Simply put, this is the most important title reign in the history of the WWF/WWE because without it, the WWF's golden era in the 80s may never have reached the heights it did. Yes, Hogan did beat every top wrestler in the business from Andre the Giant, to Terry Funk, to Randy Savage, and everyone else in between during a reign that was only surpassed in length by Bruno Sammartino's 1963-1971 run, but the importance of Hogan as champion went way beyond what happened in the ring. Hogan became the greatest ambassador the WWF ever had, becoming the biggest star in the history of the business and a bonafide media icon that gave the WWF national brand recognition because of his efforts during this time. No more needs to be said.

1)Ric Flair holds the NWA Title for over 400 days on five different occasions (1981-1990)

Hogan was the media superstar, but over on the other channel, Ric Flair was the greatest wrestling champion of his time, holding the NWA World Title on many occasions (the exact number is up for debate), five of which lasted more than 400 days, and one of which lasted over two years.

Flair's first title reign, won from Dusty Rhodes in 1981, lasted 476 days before he was defeated by Harley Race. When Flair regained the title from Kerry von Erich in Japan, he hung onto it for a whopping 793 days before being defeated by Dusty Rhodes on the 1986 Great American Bash tour. He regained the title from Dusty just days later and then held it for 412 more days before being defeated by Ronnie Garvin. Flair held the title for 452 days after winning it back from Garvin, and then he lost the title to Ricky Steamboat in the first of their classic three match series in 1989, won it back in the last match at Music City Showdown, and held it for another 426 days before losing to Sting.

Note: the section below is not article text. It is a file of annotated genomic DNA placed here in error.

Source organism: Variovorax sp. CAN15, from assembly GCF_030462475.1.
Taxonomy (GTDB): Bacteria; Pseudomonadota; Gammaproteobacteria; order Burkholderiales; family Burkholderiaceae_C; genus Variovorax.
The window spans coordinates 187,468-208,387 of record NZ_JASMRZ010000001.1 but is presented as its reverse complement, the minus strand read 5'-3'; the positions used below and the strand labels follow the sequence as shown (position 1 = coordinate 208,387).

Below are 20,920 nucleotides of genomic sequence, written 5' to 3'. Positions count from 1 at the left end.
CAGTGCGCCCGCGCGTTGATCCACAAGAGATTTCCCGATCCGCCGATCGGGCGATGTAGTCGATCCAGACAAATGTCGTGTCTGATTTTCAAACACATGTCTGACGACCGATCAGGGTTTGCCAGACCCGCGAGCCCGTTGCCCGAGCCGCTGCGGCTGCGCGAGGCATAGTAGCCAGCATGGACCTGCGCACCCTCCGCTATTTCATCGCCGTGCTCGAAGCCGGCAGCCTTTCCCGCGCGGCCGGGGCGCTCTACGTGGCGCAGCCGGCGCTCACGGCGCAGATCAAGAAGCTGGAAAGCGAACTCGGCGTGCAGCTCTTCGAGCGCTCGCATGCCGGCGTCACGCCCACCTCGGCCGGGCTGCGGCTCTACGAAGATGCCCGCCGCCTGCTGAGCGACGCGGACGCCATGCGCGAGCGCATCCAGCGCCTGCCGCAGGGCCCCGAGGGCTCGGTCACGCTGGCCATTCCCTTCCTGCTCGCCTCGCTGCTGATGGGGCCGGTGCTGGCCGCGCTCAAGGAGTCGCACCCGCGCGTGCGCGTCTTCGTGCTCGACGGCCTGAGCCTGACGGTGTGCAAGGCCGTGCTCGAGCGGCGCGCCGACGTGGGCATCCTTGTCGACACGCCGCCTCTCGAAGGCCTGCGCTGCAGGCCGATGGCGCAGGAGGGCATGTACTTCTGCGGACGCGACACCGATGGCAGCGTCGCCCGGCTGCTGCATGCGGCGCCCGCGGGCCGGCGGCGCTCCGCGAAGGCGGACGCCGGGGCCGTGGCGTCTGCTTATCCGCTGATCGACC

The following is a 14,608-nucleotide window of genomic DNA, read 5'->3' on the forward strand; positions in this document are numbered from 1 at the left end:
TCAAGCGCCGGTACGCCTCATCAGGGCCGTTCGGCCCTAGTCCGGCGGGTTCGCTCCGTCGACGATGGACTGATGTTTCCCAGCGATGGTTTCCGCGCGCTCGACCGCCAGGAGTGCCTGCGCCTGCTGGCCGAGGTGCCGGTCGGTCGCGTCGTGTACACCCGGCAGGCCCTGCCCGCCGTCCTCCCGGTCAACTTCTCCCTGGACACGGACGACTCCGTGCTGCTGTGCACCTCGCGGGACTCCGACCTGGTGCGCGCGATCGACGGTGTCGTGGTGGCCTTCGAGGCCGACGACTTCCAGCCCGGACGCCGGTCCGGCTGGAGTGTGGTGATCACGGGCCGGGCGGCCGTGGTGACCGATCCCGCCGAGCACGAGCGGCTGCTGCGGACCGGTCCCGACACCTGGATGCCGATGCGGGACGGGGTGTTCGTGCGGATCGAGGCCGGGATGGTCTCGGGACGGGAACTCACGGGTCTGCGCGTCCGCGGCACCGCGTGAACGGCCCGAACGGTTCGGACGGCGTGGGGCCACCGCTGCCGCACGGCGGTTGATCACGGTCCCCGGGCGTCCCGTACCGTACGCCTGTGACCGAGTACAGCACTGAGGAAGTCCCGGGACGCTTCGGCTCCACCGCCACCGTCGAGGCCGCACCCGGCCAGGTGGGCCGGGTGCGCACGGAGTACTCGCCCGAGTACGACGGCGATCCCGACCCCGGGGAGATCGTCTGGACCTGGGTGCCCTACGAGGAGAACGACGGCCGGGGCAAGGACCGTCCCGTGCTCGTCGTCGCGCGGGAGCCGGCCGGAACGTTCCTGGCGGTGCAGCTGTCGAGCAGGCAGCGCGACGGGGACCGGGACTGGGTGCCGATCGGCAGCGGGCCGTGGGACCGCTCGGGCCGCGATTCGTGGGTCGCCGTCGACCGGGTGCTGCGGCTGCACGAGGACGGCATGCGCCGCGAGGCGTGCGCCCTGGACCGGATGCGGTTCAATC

On top of those lengthy title reigns, if you add together all of Flair's NWA, WCW, and WWF title reigns, he only comes 27 days short of tying Lou Thesz and his 3,749 combined days as NWA World Champion, and less than a year from matching Bruno Sammartino's combined 4,040 days as the WWWF World Champion. Flair still spent more time as the World Champion than anyone else in the modern era, even beating out Hogan's combined WWF and WCW title reigns by about a year.

Honorable Mention: Dan Severn holds the NWA Title for 1,479 days (1995-1999)

Dan Severn does get recognition due to the fact that he held the NWA World Title for over four years, longer than any of the other reigns on this list, but it comes with a few asterisks that prevented him from getting onto the main list.

For one, he held the NWA Title during an eight year long dark period following the incident in ECW when Shane Douglas threw down the belt. Aside from a few appearances with Severn on Monday Night Raw and at UFC tournaments, the NWA Title was not seen on national television between August of 1994 and July of 2002, when TNA bought the exclusive rights to the NWA Title to go along with their launch.

Aside from the lack of TV exposure, the title suffered from very infrequent defenses, with Severn usually having somewhere in the neighborhood of six to eight defenses per year. Severn's primary focus at the time was mixed martial arts, and while he may well have been the best choice to carry the NWA Title at the time due to his legitimate amateur wrestling and UFC credentials, professional wrestling was really his side job.

Even with the few defenses he had, Severn wasn't facing anywhere close to the quality of competition that past NWA Champions had. Challengers like Bobby Blaze, Al Snow, Jim Neidhart, Rick Ratchet, Leatherface, Hack Myers, Buddy Landell, and Jimmy Cicero simply don't rate as legitimate World Title contenders. Severn did get past Dory Funk Jr, William Regal, and Terry Gordy, but Funk and Gordy were way past their prime, leaving Regal as the only truly legitimate challenger he faced in his entire four years with the NWA Title.